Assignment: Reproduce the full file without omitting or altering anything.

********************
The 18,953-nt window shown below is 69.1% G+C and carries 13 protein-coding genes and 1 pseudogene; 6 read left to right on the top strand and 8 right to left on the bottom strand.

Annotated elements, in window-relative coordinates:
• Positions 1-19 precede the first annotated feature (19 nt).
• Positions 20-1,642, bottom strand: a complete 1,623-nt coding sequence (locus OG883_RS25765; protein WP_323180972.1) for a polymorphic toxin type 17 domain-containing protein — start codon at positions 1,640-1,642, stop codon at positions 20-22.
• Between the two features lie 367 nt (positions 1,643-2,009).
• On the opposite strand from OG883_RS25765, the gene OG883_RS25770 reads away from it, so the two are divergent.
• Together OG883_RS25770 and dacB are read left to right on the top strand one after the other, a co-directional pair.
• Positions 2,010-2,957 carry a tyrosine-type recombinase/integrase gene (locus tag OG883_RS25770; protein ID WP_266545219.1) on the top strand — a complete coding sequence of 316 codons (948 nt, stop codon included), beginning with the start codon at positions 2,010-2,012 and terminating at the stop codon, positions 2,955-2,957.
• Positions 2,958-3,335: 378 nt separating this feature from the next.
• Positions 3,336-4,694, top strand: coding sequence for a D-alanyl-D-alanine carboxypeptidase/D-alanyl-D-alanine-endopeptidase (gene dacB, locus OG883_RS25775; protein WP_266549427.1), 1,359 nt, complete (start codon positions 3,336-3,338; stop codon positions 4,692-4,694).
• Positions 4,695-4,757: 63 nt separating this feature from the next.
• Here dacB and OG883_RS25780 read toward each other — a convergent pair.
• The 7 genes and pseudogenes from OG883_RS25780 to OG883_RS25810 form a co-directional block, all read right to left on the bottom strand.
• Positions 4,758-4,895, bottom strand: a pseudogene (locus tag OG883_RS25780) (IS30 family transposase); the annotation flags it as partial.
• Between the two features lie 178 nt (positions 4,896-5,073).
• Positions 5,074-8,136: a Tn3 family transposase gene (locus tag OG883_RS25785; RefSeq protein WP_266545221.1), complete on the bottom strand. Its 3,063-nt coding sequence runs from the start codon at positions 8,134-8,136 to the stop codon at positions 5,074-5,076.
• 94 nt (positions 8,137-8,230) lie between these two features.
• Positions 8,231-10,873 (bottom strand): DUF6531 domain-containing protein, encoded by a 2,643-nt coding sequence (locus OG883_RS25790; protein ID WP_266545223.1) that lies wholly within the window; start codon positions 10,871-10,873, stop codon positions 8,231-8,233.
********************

The 18,953-nt window shown below is 69.1% G+C and carries 13 protein-coding genes and 1 pseudogene; 6 read left to right on the top strand and 8 right to left on the bottom strand.

Annotated elements, in window-relative coordinates:
• Positions 1-19 precede the first annotated feature (19 nt).
• Positions 20-1,642, bottom strand: a complete 1,623-nt coding sequence (locus OG883_RS25765; protein WP_323180972.1) for a polymorphic toxin type 17 domain-containing protein — start codon at positions 1,640-1,642, stop codon at positions 20-22.
• Between the two features lie 367 nt (positions 1,643-2,009).
• On the opposite strand from OG883_RS25765, the gene OG883_RS25770 reads away from it, so the two are divergent.
• Together OG883_RS25770 and dacB are read left to right on the top strand one after the other, a co-directional pair.
• Positions 2,010-2,957 carry a tyrosine-type recombinase/integrase gene (locus tag OG883_RS25770; protein ID WP_266545219.1) on the top strand — a complete coding sequence of 316 codons (948 nt, stop codon included), beginning with the start codon at positions 2,010-2,012 and terminating at the stop codon, positions 2,955-2,957.
• Positions 2,958-3,335: 378 nt separating this feature from the next.
• Positions 3,336-4,694, top strand: coding sequence for a D-alanyl-D-alanine carboxypeptidase/D-alanyl-D-alanine-endopeptidase (gene dacB, locus OG883_RS25775; protein WP_266549427.1), 1,359 nt, complete (start codon positions 3,336-3,338; stop codon positions 4,692-4,694).
• Positions 4,695-4,757: 63 nt separating this feature from the next.
• Here dacB and OG883_RS25780 read toward each other — a convergent pair.
• The 7 genes and pseudogenes from OG883_RS25780 to OG883_RS25810 form a co-directional block, all read right to left on the bottom strand.
• Positions 4,758-4,895, bottom strand: a pseudogene (locus tag OG883_RS25780) (IS30 family transposase); the annotation flags it as partial.
• Between the two features lie 178 nt (positions 4,896-5,073).
• Positions 5,074-8,136: a Tn3 family transposase gene (locus tag OG883_RS25785; RefSeq protein WP_266545221.1), complete on the bottom strand. Its 3,063-nt coding sequence runs from the start codon at positions 8,134-8,136 to the stop codon at positions 5,074-5,076.
• 94 nt (positions 8,137-8,230) lie between these two features.
• Positions 8,231-10,873 (bottom strand): DUF6531 domain-containing protein, encoded by a 2,643-nt coding sequence (locus OG883_RS25790; protein ID WP_266545223.1) that lies wholly within the window; start codon positions 10,871-10,873, stop codon positions 8,231-8,233.